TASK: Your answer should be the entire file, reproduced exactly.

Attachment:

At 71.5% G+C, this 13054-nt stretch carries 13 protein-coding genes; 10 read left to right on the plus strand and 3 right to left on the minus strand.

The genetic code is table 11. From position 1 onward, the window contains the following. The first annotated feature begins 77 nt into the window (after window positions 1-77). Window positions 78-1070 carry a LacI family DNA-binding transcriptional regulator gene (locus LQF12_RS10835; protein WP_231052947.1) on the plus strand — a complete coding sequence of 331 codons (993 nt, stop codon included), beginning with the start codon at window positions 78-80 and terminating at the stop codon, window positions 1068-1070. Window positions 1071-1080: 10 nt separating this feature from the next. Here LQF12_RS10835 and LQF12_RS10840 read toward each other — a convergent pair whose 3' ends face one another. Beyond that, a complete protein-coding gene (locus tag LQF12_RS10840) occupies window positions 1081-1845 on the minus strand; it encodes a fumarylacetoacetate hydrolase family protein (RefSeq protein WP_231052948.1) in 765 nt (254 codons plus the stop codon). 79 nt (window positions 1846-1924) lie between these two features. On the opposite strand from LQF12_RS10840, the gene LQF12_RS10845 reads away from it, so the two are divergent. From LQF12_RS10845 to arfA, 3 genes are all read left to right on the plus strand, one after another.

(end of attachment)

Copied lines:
At 71.5% G+C, this 13054-nt stretch carries 13 protein-coding genes; 10 read left to right on the plus strand and 3 right to left on the minus strand.

The genetic code is table 11. From position 1 onward, the window contains the following. The first annotated feature begins 77 nt into the window (after window positions 1-77). Window positions 78-1070 carry a LacI family DNA-binding transcriptional regulator gene (locus LQF12_RS10835; protein WP_231052947.1) on the plus strand — a complete coding sequence of 331 codons (993 nt, stop codon included), beginning with the start codon at window positions 78-80 and terminating at the stop codon, window positions 1068-1070. Window positions 1071-1080: 10 nt separating this feature from the next. Here LQF12_RS10835 and LQF12_RS10840 read toward each other — a convergent pair whose 3' ends face one another. Beyond that, a complete protein-coding gene (locus tag LQF12_RS10840) occupies window positions 1081-1845 on the minus strand; it encodes a fumarylacetoacetate hydrolase family protein (RefSeq protein WP_231052948.1) in 765 nt (254 codons plus the stop codon). 79 nt (window positions 1846-1924) lie between these two features. On the opposite strand from LQF12_RS10840, the gene LQF12_RS10845 reads away from it, so the two are divergent. From LQF12_RS10845 to arfA, 3 genes are all read left to right on the plus strand, one after another.